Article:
Pope Francis concluded his historic four-day visit to Japan, which saw him preaching anti-nuclear messages to Japan’s minority Christians. The Pope paid tribute to the victims of Japan’s Fukushima nuclear disaster while also touring ground zero of Hiroshima and Nagasaki, the only two cities to have been hit by nuclear weapons.
In Japan there are 1.26 million Christians, who make up 1 percent of the population.
Japan has a dark history of religious persecution, where tens of thousands of Christian missionaries and followers were tortured and executed for their loyalty to Christ instead of the Buddhist Shogunate rulers. After the faith was outlawed in the early 1600s, Christians were driven into hiding and forced to worship in secret, thus earning them the moniker of “hidden Christians.”
Prime Minister Shinzo Abe first extended an official invitation for the Pope to visit in 2014, while Abe was on a visit to the Vatican. The recent tour by Pope Francis was the first papal visit in 38 years, following St. John Paul II in 1981.
At St Mary’s Cathedral in Tokyo the Pope held a youth mass where he offered a sympathetic message toward refugees, calling their exclusion “cruel” and “elitist.” The address was attended by five refugee applicants and one refugee student.
In contrast to other developed nations Japan’s refugee intake is dismal, having granted just 42 applicants refugee status last year. Japan maintains that strict refugee screening is needed to sort out the majority of “fake refugee” applicants.
Pope Francis called on Japan to play a larger role in the global refugee crisis. He appealed for people to change their attitude toward victims of conflict, urging Japanese to “give friendship to those who have experienced hardships and who are seeking refugee in your country.” He expressed his hope that Japan will become a more “tolerant society showing respect for the dignity of people who are coming looking for understanding and love.”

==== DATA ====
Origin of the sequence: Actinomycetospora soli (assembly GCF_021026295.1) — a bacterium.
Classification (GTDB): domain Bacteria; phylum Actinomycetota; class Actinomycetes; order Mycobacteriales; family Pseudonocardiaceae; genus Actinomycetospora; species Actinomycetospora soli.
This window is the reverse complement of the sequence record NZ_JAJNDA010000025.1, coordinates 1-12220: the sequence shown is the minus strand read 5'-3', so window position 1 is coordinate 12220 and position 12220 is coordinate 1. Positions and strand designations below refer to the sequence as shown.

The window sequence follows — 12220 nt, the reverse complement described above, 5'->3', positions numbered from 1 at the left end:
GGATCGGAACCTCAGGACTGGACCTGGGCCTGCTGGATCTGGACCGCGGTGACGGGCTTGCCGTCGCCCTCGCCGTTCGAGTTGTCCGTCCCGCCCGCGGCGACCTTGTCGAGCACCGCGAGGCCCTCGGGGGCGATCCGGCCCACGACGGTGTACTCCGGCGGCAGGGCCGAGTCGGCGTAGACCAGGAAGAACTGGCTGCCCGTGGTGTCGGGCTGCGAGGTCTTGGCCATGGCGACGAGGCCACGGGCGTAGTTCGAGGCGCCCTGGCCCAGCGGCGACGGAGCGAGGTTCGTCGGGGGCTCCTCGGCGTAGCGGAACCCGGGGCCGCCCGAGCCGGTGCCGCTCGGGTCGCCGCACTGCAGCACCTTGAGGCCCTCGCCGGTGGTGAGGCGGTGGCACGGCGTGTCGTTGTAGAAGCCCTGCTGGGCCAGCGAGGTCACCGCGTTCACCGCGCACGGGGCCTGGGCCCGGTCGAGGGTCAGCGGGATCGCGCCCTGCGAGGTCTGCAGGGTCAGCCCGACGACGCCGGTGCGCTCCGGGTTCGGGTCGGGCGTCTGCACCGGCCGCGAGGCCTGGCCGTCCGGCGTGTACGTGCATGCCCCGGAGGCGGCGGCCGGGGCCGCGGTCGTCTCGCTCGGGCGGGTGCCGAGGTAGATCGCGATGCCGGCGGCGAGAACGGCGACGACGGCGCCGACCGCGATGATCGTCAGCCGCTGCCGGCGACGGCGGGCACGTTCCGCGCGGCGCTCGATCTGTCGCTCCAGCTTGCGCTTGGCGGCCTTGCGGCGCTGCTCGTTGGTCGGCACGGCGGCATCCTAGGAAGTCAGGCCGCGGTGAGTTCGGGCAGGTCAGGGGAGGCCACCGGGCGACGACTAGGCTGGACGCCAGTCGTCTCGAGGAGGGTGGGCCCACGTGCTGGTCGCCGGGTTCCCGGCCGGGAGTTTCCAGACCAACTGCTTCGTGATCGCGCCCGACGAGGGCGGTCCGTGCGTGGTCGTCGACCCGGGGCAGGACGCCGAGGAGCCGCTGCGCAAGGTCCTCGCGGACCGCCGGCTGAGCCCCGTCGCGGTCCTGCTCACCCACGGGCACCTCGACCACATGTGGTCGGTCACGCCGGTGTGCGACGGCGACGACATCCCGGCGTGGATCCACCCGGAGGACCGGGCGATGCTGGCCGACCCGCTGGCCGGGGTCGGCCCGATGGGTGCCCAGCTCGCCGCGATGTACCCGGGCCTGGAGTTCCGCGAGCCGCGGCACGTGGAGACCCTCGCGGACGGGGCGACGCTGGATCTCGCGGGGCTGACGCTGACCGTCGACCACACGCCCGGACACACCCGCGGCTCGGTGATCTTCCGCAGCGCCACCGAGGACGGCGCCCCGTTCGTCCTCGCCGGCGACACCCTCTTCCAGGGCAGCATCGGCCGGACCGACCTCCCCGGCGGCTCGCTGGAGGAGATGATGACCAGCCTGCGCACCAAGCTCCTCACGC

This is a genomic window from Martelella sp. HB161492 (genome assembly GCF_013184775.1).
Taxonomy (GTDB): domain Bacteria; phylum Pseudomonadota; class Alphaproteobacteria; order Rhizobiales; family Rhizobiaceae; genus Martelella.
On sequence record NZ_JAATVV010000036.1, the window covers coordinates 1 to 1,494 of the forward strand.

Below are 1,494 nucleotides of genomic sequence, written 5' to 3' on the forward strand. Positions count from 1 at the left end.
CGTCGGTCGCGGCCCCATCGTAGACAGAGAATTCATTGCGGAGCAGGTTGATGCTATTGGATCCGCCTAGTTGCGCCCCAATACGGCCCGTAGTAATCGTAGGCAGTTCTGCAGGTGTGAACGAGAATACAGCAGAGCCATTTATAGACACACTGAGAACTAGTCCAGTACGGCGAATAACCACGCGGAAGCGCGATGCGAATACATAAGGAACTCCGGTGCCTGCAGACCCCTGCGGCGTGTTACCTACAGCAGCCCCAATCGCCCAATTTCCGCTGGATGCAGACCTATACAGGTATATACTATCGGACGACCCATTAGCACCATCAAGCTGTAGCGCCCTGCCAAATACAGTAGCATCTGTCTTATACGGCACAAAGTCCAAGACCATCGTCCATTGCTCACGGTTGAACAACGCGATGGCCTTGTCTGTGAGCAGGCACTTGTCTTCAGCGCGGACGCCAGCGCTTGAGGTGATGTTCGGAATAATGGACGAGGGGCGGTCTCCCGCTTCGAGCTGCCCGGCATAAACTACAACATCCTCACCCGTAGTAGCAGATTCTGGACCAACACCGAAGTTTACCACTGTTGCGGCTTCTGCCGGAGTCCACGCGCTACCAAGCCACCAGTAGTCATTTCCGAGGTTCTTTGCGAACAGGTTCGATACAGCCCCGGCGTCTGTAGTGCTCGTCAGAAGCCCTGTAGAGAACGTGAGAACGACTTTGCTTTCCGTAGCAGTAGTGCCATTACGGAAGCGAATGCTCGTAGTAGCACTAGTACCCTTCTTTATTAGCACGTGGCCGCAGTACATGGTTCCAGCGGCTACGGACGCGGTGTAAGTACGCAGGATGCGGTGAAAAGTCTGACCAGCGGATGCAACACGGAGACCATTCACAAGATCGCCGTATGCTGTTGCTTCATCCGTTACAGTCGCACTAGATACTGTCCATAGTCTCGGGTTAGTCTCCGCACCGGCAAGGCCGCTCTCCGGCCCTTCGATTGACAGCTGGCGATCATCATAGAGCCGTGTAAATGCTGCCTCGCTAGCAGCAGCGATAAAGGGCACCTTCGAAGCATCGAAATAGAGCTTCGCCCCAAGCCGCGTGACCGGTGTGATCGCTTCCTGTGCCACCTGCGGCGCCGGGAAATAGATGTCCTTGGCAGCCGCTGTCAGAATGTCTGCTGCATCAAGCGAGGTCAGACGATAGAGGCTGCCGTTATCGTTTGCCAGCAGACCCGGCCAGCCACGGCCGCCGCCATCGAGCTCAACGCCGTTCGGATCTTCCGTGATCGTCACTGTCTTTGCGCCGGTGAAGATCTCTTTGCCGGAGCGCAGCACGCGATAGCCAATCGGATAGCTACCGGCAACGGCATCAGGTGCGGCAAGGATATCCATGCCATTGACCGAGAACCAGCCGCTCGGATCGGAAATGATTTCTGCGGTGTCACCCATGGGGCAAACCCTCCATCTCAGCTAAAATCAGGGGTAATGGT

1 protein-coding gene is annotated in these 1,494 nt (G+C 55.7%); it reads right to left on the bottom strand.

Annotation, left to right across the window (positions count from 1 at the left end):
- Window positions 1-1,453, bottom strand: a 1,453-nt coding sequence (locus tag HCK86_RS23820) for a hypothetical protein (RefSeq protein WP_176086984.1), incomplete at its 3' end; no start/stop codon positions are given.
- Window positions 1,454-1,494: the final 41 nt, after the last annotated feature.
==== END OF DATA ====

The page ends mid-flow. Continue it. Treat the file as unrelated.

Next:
While his message inspired some, some people criticized the Pope’s pro-refugee remarks on social media. A hashtag in Japanese meaning #acceptrefugees gained traction last week, labelling the Pope’s advice as contradictory to Italy’s attitudes toward refugees. Others called a policy change “absolutely impossible,” saying Japan needed to address the negative image of refugees first and build an appropriate support system.
During a 25-minute meeting with Abe, Pope Francis touched on conflicts between ethnic groups and nations, reiterating that “dialogue is the only way for humans and can guarantee permanent peace.” He also branded the use of nuclear weapons as unethical, saying nuclear power used for war is nothing but a crime. The Pope said he would like Japan to lead the way in denuclearization, as the only country to suffer from nuclear bomb attacks.
Abe also expressed a similar sentiment, promising that “we will continue to strive to bridge between nuclear and non-nuclear weapon states, and to encourage dialogue with both parties.”
As the highest authority of the Catholic church, Pope Francis has launched a persistent campaign for nuclear disarmament appealing to a world without nuclear weapons.
The 82-year-old Argentinian Pope is a member of the Jesuits, founded by Francisco Xavier, who introduced Christianity to Japan in 1549. Xavier first landed in Japan’s southernmost island of Kagoshima, eventually turning Nagasaki prefecture into the center of Christianity in Japan. Pope Francis has said that upon initially joining the Jesuit religious order he wanted to be dispatched to Japan as a missionary, but his plans were postponed due to illness.